Making it in America: Policies Necessary to Spur Investment in Clean Energy Manufacturing
We're blogging live from the 2011 Good Jobs, Green Jobs conference in Washington, DC. AAM Deputy Director Scott Boos is moderating a panel entitled "Making it in America: Policies Necessary to Spur Investment in Clean Energy Manufacturing."
Boos is explaining that AAM is a unique organization that combines labor and management.
"One of the best ways to create jobs is through manufacturing...we are generally more efficient at making steel than other countries."
He is delivering comments on the importance of developing a strong industrial policy and citing a Mellman Group poll commissioned by AAM to show that Americans care about manufacturing and that manufacturing is the backbone of our economy, as well as a sector that multiplies out to create other jobs, as many as 4-5 jobs in other sectors per one job in manufacturing.
"There are more people officially unemployed than working in manufacturing."
Boos has pointed to the fact that the U.S. has been the reigning global manufacturer for 110 years, but we are about to lose that title to China, which has recently surpassed Japan as the second largest economy in the world.
He is discussing what China is doing that is different than what we are doing:
- Investing heavily in clean energy
- Investing in infrastructure
- Adding workers in the clean energy manufacturing sector
Today, China accounts for half of the world's steel production...their exports are surging.
Boos is pointing out how much China pollutes, as the largest source of carbon dioxide and sulfur dioxide in the world.
"On any given day, 1/4 of the smog that comes over L.A. is directly from China."
Boos is discussing currency manipulation, saying that many economists agree that China's currency is approximately 40% undervalued.
"I like to tell our new members on the Hill that it doesn't cost a penny to enforce our trade laws."
"The Recovery Act provided $156 million for industrial energy efficiency projects - 24:1 oversubscribed. The allowed ArcelorMittal to take on a project that created 500 jobs."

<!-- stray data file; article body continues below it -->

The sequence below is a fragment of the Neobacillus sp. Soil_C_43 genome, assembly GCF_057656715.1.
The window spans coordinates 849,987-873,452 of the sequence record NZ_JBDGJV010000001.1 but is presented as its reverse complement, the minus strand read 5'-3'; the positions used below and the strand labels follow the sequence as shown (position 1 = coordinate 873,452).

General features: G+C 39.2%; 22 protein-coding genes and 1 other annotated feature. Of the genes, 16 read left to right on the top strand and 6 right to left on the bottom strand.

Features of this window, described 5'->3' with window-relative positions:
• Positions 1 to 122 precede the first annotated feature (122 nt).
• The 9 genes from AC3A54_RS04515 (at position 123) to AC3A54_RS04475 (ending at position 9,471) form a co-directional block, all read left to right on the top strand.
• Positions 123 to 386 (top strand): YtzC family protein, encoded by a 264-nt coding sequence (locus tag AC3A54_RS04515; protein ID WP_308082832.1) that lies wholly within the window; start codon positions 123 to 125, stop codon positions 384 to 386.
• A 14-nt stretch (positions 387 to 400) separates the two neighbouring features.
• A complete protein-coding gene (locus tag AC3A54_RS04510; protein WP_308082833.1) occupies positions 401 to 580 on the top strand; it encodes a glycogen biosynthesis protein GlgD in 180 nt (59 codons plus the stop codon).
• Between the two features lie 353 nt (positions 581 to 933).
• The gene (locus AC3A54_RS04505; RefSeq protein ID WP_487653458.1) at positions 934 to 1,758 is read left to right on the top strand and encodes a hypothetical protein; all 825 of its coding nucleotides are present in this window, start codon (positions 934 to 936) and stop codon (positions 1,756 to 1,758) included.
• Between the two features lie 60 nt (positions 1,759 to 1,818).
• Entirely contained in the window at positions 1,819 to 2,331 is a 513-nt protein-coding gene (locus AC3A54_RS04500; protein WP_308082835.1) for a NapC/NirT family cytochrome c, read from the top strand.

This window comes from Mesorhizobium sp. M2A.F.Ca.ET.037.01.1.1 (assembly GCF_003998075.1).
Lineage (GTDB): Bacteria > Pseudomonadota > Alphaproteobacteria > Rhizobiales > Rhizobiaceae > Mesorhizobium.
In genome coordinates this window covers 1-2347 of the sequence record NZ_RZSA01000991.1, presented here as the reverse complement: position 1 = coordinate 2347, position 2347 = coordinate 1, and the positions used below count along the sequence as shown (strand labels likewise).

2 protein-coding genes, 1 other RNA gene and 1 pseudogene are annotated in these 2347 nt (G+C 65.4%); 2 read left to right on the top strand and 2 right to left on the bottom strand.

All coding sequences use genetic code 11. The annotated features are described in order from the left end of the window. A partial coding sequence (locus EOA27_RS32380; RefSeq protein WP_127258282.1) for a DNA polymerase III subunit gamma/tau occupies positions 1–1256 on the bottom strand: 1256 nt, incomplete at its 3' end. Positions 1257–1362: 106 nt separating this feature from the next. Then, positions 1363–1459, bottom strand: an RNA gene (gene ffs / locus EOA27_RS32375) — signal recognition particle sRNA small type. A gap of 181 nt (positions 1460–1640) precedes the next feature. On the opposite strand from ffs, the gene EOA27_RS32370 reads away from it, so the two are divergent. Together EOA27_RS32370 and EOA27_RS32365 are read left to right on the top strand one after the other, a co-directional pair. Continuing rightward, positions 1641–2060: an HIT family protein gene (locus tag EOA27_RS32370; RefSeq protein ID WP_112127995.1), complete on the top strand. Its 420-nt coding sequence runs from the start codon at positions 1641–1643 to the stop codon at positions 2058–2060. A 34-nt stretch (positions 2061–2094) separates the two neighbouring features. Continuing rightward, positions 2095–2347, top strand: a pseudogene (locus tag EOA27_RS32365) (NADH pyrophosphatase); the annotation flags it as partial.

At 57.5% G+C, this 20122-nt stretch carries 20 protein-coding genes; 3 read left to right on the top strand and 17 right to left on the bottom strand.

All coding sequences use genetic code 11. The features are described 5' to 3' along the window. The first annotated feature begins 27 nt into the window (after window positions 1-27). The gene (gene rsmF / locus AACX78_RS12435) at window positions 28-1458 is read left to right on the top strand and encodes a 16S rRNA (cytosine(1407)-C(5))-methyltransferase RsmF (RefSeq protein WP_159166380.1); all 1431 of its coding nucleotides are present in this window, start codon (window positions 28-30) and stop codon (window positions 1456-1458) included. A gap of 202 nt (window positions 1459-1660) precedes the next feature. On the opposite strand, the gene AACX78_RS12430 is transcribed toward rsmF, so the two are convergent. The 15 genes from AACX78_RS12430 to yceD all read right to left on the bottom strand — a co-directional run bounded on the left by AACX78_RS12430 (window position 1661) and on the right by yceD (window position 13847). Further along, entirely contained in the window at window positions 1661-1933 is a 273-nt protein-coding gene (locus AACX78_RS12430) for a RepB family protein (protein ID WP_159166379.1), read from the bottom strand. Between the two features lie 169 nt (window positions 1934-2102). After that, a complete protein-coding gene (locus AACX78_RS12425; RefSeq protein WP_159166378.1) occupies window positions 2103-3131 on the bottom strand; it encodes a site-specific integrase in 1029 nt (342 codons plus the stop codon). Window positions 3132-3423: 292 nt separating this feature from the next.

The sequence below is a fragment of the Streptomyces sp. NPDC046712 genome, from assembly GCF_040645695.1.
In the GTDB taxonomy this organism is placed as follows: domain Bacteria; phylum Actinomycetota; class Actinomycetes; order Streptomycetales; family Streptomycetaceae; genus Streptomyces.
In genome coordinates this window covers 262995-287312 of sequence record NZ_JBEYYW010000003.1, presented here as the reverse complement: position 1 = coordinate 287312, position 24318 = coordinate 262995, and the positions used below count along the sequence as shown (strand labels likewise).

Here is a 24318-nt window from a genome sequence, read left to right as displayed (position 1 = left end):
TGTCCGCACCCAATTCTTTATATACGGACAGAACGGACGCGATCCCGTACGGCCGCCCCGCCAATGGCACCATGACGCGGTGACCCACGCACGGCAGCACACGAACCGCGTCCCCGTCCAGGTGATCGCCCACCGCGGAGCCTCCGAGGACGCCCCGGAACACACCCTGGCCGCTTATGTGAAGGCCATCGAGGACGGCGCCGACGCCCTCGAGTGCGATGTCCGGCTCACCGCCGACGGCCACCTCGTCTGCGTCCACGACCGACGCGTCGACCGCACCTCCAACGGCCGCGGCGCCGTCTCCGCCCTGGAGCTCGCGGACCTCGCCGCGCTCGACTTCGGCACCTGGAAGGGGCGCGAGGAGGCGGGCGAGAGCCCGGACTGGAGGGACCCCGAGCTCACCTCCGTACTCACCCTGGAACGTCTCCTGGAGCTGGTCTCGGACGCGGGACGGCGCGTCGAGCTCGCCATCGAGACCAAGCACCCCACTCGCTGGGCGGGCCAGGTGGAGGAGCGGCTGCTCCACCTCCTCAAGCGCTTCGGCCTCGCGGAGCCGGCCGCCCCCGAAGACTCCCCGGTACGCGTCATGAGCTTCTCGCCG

Boos is introducing Linda Andros, Legislative Council, United Steelworkers
Andros is discussing funding for 48C, an advanced manufacturing tax credit, and the need for the Obama administration to provide the money to help out small manufacturing businesses in a supply chain.
She is now talking about the 301 trade case filed against China and the necessity of leveling the clean energy playing field when it comes to competing in the global economy.
"This is where the good jobs are, and this is where you are going to grow your technology and innovation."
"While they have open access here [United States], we don't really have open access there [China]."
"China has put restraints on the exports of rare earth minerals...so they're keeping it within their borders. It rises the price in the rest of the world because hardly any other countries produce these minerals."
Andros is speaking on Buy America and the importance of spending tax dollars domestically to the American economy. She is saying that if we are spending tax player dollars on, for example, a building, we want that building to be environmentally friendly and energy efficient, and we also want the parts for that building to be made here.
Liz Salerno, Director, Industry Data & Analysis, American Wind Energy Association
"There are a lot of specific things we can do to increase competitiveness of America manufacturing, but there has to first be a market for these products."
"There are 35,000 individual wind turbines installed in the United States..they can power the equivalent of 10 million homes. That is 5 million tons of steel, a wind turbine is 90% steel."
U.S. manufacturing plants serving the wind energy industry are highly concentrated around the steel belt. A lot of other companies have now entered into the steel industry.
She adds that Europe is still the dominant area in the globe that manufactures wind turbines. But there are 14,000 manufacturing jobs in the pipeline in the United States in announced facilities.
Salerno is exploring what has happened in the wind industry over the past five years.
"We are trying to convince manufacturers to stay and to come to the U.S. but we are competing globally...we don't have a selling point. Manufacturers are saying 'where is that long-term market that I can bank on.' Unfortunately we don't have anything in place to show them."
We need some federal leadership to provide long-term stability and predictability.
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